Courses for horses with Unimog
The grass is always greener on racecourses that feature in Victoria’s Spring Racing Carnival in Australia, thanks partly to a bright orange Unimog.
Along with ample rain and clever groundskeepers, the distinctive Mercedes-Benz spreader truck helps keep the grass at many of the state’s major racecourses healthy thanks to a good dose of nutrients.
The Euro 6 rated machine is the very first version of the new generation 400 and 500 series Unimogs to land in Australia and belongs to Noel Squires, who runs an operation called The Spreaders out of Werribee, just south of Melbourne.
Squires is called on to spread a range of nutrients onto the track surface just before the big races at major tracks around Victoria.
“We spread gypsum, fertliser, lime and sand on tracks as part of regular maintenance,” he says.
“About a month out from each cup we are called on to apply fertiliser to make sure there is a good track surface because nobody wants the track to be average. They also need to make it nice and bright and green so it looks good at the track and on television,” Noel says.
His new U430 Unimog uses the latest generation OM936 7.7-litre six-cylinder turbo diesel engine that meets the stringent Euro6 emissions standard and generates 299hp (220kW) and 1,200Nm of torque.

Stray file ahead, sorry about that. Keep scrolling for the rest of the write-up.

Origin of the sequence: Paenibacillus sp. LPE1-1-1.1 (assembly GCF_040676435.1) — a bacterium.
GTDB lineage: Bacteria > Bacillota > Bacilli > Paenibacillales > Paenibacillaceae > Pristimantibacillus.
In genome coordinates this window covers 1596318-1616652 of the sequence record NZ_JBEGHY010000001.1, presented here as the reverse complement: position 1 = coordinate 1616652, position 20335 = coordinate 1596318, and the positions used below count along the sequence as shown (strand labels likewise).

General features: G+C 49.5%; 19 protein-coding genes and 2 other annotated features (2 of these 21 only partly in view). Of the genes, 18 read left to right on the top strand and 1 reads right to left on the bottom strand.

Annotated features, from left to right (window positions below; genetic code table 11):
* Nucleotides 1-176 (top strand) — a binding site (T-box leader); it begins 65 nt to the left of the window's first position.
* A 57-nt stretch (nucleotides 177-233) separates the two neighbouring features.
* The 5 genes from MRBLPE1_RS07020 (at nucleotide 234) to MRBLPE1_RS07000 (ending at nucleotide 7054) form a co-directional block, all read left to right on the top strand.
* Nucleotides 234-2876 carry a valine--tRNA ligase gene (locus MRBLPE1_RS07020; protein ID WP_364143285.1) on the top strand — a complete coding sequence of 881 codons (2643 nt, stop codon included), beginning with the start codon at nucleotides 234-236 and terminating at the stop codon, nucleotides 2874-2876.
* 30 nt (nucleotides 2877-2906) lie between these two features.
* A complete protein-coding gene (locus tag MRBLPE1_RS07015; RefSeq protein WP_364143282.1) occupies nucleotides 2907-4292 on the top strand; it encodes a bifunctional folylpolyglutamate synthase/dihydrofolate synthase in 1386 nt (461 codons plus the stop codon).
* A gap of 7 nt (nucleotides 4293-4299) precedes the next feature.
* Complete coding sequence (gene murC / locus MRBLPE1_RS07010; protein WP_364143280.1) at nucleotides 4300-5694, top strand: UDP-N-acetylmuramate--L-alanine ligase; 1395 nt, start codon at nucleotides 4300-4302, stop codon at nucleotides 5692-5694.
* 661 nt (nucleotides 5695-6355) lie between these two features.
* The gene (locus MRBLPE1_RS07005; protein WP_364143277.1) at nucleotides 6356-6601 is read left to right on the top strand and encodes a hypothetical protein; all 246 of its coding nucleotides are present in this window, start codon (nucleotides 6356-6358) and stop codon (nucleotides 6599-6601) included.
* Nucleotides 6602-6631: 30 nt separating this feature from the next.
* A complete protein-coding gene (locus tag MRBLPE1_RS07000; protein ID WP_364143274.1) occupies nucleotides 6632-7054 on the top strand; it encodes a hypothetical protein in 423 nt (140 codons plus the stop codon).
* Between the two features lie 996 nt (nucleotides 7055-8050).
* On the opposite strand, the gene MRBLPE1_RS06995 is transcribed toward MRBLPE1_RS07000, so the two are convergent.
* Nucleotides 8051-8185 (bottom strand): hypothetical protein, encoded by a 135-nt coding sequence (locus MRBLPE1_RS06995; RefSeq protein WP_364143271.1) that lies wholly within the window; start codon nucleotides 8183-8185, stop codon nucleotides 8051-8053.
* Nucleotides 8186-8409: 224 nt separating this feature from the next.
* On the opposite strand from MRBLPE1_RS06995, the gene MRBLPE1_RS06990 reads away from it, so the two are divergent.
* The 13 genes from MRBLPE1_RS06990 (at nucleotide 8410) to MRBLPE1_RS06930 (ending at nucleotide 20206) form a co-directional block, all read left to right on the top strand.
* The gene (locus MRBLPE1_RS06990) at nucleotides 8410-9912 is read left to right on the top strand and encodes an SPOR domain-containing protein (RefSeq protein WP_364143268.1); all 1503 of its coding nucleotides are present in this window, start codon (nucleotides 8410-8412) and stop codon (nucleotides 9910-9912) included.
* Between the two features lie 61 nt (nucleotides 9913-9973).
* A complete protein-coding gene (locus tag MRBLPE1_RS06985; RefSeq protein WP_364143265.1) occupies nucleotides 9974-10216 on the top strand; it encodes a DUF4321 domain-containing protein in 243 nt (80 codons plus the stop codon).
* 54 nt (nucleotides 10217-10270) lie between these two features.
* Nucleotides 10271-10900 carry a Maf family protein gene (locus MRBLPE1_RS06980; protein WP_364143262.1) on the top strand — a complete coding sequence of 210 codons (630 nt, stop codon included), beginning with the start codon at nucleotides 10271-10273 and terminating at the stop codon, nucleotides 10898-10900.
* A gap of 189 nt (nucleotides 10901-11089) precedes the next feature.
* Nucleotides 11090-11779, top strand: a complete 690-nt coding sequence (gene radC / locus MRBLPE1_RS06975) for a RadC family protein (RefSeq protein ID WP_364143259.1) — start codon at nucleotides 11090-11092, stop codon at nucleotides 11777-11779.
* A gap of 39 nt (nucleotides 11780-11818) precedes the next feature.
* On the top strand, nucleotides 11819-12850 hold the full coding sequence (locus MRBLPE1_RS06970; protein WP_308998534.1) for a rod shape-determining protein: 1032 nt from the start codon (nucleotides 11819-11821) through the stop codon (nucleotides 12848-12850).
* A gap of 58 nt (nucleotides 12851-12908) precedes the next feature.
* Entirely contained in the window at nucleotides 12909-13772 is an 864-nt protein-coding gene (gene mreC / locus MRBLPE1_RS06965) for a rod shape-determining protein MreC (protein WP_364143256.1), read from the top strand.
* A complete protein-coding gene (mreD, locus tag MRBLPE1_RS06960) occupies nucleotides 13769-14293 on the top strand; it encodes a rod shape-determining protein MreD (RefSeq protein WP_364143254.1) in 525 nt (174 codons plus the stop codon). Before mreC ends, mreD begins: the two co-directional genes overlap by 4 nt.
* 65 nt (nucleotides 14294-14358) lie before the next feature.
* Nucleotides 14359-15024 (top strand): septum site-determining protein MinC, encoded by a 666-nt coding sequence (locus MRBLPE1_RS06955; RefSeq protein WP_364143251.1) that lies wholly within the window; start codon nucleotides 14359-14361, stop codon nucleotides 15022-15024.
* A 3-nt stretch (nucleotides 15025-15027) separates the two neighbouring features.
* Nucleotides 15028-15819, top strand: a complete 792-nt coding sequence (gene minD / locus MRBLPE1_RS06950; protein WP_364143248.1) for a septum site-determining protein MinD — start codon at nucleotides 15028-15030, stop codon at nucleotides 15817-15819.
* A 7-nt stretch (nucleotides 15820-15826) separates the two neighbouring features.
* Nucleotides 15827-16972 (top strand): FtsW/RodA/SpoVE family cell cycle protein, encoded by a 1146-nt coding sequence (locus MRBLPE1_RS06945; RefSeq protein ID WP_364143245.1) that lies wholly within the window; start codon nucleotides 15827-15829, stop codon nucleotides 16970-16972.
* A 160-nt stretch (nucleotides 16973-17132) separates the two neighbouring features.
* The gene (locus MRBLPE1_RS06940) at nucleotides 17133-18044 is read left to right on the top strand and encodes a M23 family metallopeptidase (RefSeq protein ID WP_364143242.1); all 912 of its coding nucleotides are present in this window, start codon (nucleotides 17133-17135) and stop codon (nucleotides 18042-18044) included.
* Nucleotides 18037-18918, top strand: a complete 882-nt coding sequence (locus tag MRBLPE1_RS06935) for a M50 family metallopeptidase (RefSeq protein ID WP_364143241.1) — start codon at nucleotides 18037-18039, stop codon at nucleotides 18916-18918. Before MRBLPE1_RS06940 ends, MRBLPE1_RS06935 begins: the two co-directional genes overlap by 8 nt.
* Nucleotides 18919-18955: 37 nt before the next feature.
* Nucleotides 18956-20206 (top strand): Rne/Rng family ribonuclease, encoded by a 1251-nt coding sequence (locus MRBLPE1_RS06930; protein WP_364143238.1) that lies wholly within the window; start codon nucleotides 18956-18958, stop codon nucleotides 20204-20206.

It runs an eight-speed automated manual transmission. Noel also ordered the optional EasyDrive hydrostatic drive system that can be engaged for a smoother drive experience at low speeds to help with spreading accuracy.
The new 400 and 500 series Unimog has been substantially upgraded with a new-look interior that features a new look dashboard and instrument cluster, a multi-function steering wheel and an upgraded cabin heating and cooling system.
It retains the Unimog’s famed offroad ability thanks to constant fourwheel drive, central tyre inflation and special portal axles that sit higher than traditional axles and allow for greater ground clearance.
The U430 is not the only Unimog in the Werribee stable and Noel and his fellow driver, Gianni Caon, swap between the newly arrived truck and U2450 made in 2002. These are just two of the ten Unimogs Mr Squires has owned since 1982 and has used for work on racing tracks, vegetable rows, golf courses and crop fields.
Asked why he is so committed to the Unimog, which was invented for farm work back in 1946, Noel says it was the perfect tool for his various jobs.
“They always do what we need to do across all the areas we work in,” Noel says.
“We have got something that, without a big compromise on any part of our work, can cover everything, rather than having something that might suit this but doesn’t suit that.”
The Unimog’s ground clearance was also a factor because the spreaders must straddle vegetable row dirt mounds that sit 30cm to 40cm high, Mr Squires says.
“We want ground clearance in the horticultural industry,” he says.
“If you are working on cultivated ground or working over plants, you need ground clearance and the Unimog has it.”